A long-awaited badger cull to combat bovine tuberculosis in cattle could begin any time after the open season starts on 1 June.

Pilot culls are due to take place on farms across two areas of west Gloucestershire and west Somerset. A reserve area covering part of Dorset has been designated should a cull not go ahead in either of the preferred counties.

The cull was postponed last autumn after it emerged there were more badgers than expected. But there are said to be no surprises this time around. At least 70% of the badgers – about 5,000 animals in total across both pilot zones – must be killed over a six-week period for the cull to be deemed effective.

One school of thought is that the cull will take place sooner rather than later. But some argue it would make more sense to wait until September after silaging and harvest, which would give marksmen a clearer line of sight and make it easier to carry out the cull without damaging crops.

The NFU said it was directing all media enquiries regarding the cull to DEFRA and Natural England. The exact start date would be determined by the two farmer-owned companies carrying out the culls, it said.

The policy will be rolled out to other areas if the cull shows that shooting can be carried out safely, effectively and humanely.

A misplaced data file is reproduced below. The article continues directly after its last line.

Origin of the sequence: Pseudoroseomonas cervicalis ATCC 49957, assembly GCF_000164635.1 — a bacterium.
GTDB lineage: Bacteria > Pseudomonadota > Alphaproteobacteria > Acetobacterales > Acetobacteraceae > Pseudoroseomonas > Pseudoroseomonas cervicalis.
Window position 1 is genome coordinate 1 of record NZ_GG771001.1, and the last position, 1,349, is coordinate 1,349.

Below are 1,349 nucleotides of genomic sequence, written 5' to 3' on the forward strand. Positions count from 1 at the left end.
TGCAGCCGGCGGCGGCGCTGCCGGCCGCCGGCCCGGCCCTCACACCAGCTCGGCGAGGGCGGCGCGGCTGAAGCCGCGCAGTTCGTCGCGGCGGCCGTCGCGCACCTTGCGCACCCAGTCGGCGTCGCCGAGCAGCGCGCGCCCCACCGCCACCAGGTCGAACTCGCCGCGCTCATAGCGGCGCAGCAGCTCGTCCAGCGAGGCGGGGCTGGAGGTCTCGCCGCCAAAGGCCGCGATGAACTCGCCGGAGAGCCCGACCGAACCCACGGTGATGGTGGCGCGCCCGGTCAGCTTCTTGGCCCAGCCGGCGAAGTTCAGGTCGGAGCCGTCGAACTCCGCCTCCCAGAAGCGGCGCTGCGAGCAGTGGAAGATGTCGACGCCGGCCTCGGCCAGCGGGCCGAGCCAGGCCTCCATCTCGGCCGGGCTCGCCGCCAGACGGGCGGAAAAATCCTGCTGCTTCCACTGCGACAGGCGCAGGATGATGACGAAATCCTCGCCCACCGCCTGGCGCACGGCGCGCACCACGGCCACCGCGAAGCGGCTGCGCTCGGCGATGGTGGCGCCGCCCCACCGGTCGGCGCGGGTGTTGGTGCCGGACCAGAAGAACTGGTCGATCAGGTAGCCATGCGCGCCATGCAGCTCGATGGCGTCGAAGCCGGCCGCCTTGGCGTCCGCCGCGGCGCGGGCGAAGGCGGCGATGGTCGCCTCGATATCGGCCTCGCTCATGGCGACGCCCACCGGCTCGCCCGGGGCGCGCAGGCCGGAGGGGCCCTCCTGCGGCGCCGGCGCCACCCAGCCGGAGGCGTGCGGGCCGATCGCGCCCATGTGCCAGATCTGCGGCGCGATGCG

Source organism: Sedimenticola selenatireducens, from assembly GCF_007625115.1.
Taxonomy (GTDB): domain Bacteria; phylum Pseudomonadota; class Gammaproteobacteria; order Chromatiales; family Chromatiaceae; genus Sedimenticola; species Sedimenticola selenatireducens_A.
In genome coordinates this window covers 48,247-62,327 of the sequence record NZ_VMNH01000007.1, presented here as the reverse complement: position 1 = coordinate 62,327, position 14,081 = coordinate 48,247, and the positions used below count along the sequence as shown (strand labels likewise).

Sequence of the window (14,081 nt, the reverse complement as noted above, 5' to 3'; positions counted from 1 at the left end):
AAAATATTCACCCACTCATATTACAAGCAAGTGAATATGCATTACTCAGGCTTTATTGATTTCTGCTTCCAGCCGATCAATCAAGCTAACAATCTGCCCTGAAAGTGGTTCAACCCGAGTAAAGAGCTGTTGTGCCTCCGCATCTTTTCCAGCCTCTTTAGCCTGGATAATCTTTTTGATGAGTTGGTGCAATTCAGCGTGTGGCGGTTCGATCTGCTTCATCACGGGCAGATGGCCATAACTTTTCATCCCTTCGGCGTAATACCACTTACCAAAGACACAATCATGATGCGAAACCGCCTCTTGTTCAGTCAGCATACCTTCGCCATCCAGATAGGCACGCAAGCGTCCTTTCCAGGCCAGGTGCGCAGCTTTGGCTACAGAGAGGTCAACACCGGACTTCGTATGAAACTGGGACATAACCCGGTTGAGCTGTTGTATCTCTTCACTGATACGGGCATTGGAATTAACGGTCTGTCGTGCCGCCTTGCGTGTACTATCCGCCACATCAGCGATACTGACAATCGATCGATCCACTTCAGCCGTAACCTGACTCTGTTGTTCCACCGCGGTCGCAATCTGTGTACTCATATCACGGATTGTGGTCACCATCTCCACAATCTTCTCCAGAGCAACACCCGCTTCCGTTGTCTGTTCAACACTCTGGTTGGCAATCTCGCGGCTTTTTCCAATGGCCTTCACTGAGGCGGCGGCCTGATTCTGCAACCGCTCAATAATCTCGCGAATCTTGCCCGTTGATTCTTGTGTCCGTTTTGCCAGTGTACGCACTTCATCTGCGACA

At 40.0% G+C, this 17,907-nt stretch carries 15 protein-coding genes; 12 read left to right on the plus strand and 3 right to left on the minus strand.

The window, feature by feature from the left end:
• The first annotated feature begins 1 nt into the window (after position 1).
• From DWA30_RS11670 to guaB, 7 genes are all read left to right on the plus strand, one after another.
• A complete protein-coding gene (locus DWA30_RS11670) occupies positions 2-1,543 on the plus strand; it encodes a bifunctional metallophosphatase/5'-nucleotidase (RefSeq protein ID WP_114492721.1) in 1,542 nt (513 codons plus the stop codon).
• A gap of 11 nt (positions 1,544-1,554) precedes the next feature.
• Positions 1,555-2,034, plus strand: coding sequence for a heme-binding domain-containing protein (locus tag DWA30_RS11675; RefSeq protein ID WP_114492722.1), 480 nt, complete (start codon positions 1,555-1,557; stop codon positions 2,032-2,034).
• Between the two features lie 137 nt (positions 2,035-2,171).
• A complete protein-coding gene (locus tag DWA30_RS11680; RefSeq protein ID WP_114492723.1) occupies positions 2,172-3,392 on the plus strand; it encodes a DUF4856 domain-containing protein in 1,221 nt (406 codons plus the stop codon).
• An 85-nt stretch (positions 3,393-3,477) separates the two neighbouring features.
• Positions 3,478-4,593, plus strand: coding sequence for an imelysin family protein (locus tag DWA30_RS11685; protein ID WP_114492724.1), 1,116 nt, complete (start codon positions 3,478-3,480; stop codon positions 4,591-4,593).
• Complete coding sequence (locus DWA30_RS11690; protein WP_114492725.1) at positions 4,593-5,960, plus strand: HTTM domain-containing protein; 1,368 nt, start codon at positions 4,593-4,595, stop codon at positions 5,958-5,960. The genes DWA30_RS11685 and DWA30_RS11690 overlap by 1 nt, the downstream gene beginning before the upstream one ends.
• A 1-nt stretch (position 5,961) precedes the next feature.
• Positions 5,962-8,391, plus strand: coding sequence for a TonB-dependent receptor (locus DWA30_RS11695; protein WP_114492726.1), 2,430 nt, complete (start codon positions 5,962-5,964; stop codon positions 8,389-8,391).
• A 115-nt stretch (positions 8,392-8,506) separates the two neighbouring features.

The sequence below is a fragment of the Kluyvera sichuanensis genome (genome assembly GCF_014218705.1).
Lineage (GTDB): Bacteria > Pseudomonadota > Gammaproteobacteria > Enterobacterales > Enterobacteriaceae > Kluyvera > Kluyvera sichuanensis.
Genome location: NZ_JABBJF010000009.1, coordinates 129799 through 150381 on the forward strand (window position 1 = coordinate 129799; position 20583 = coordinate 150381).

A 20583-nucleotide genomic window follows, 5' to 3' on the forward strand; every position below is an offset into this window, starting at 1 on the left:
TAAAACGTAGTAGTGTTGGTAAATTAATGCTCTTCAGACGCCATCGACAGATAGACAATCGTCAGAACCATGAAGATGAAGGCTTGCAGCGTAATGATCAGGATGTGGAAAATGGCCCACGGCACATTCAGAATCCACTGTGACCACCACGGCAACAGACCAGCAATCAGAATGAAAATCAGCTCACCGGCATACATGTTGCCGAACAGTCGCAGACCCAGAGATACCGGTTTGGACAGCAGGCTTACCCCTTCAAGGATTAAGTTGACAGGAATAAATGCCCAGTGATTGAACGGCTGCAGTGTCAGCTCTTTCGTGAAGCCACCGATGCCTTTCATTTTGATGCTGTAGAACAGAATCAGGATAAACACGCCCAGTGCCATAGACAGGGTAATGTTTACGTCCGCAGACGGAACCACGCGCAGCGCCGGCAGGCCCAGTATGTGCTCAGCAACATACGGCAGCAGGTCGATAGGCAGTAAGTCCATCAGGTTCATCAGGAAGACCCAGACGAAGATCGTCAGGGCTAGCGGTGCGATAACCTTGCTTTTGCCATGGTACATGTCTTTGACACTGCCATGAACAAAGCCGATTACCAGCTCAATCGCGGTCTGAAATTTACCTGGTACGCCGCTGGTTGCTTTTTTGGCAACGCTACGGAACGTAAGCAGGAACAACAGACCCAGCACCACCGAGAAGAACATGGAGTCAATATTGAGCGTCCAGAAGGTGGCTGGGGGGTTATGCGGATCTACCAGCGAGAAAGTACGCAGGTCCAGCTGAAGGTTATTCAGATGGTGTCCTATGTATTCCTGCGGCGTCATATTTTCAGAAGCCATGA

As many as 40 so-called TB “hotspot areas” – most in the South West and Midlands – could be involved over the next four years.

A spokesman for Gloscon, the company organising the Gloucestershire cull, said: “The culling licences become valid from 1 June, but that does not necessarily mean the cull is starting then.

“It’s unlikely to start on Saturday. We will make a decision as and when the best time to start suits us.”

DEFRA secretary Owen Paterson said: “We will roll out 10 new cull zones next year, and 10 more in each of the three years after that.”

The aim was to reduce the incidence of bovine TB to less than 0.2% of herds per year over the next quarter century.

Animal welfare campaigners remain fiercely opposed to the policy. But shoppers think low milk prices and the plight of dairy farmers are more serious issues for the industry, according to a survey carried out by The Grocer magazine.

Asked about the most controversial issues in dairy, 17% of shoppers mentioned low milk prices and farmers not being paid enough. Just 4.5% mentioned the badger cull.

The majority were unable to name any controversial issue at all without prompting.

But animal welfare activists vowed to step up opposition to the cull. Protesters in badger masks and black-and-white clothes will march through London against what they claim is a “deeply flawed policy” on Saturday (1 June).

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